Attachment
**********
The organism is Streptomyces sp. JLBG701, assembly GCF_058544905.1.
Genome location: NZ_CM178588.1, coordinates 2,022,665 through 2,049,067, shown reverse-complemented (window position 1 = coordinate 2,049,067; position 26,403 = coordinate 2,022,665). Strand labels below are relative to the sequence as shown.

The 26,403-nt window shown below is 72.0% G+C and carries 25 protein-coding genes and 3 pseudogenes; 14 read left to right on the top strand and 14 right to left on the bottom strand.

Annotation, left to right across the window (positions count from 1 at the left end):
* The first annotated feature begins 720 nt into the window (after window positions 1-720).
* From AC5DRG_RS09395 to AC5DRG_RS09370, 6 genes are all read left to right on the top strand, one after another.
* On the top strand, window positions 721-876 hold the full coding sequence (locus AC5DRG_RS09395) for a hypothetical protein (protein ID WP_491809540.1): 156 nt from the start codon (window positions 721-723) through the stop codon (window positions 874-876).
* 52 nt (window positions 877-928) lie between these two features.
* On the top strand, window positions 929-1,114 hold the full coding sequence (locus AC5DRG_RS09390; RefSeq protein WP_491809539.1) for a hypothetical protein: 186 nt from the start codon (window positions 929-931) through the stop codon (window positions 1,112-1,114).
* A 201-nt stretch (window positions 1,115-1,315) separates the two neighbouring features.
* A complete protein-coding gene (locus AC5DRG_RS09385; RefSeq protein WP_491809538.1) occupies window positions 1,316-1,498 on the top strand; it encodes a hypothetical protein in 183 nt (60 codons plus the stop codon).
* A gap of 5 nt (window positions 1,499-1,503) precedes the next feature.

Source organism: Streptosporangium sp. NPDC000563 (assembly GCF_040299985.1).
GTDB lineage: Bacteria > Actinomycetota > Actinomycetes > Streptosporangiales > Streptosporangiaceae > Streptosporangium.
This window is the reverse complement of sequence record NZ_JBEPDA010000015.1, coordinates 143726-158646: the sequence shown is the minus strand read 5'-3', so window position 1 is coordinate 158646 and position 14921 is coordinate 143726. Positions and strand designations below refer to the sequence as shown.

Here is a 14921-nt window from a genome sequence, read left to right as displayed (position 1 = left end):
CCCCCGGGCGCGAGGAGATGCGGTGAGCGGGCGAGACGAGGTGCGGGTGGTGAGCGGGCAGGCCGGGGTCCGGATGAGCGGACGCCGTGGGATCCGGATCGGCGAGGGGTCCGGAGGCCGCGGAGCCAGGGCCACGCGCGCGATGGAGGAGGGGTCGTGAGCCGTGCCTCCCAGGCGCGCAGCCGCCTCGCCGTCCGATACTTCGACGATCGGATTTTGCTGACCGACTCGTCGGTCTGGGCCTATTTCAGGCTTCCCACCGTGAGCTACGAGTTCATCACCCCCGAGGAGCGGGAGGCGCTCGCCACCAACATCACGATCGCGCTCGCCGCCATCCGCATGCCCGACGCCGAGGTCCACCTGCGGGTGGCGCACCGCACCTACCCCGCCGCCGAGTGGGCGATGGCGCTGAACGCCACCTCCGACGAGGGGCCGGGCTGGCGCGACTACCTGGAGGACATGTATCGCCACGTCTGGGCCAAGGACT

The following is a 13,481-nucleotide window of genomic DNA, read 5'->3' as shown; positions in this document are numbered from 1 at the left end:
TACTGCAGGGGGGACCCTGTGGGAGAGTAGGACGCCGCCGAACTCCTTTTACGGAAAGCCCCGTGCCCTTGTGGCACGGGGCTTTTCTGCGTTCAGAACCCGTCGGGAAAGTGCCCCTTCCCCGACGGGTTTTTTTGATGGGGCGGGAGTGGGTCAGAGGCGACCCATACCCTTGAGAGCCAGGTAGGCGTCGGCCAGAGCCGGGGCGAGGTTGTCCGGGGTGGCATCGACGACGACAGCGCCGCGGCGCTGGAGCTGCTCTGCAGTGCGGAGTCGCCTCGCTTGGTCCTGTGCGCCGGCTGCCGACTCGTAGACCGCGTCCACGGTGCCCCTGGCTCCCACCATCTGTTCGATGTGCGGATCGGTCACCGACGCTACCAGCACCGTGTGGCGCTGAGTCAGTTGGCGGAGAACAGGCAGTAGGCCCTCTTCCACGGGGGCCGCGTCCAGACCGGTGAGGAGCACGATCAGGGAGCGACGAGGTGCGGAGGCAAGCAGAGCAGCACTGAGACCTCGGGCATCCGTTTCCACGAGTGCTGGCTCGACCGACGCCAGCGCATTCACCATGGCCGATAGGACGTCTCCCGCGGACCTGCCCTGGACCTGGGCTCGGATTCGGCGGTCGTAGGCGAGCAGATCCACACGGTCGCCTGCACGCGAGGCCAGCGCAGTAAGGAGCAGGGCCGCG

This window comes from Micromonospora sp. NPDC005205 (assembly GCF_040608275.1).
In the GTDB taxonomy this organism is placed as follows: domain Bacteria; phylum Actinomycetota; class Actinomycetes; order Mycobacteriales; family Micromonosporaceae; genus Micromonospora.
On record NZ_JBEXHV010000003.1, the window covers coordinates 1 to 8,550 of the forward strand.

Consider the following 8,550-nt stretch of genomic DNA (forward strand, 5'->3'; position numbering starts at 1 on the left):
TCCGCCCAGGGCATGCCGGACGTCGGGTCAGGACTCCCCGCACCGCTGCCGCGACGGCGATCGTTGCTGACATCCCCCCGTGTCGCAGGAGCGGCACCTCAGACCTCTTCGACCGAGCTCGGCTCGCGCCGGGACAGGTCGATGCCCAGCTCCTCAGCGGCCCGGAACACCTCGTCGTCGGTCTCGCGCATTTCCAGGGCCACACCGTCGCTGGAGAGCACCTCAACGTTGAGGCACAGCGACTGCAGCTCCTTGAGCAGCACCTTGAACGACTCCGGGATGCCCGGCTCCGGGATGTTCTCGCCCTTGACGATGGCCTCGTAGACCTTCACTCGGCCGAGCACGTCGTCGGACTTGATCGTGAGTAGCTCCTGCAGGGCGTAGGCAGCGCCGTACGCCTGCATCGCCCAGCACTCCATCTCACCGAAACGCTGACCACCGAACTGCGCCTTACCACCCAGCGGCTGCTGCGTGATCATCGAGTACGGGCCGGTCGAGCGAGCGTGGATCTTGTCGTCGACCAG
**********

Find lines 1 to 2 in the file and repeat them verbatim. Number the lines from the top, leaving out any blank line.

The organism is Streptomyces sp. JLBG701, assembly GCF_058544905.1.
Genome location: NZ_CM178588.1, coordinates 2,022,665 through 2,049,067, shown reverse-complemented (window position 1 = coordinate 2,049,067; position 26,403 = coordinate 2,022,665). Strand labels below are relative to the sequence as shown.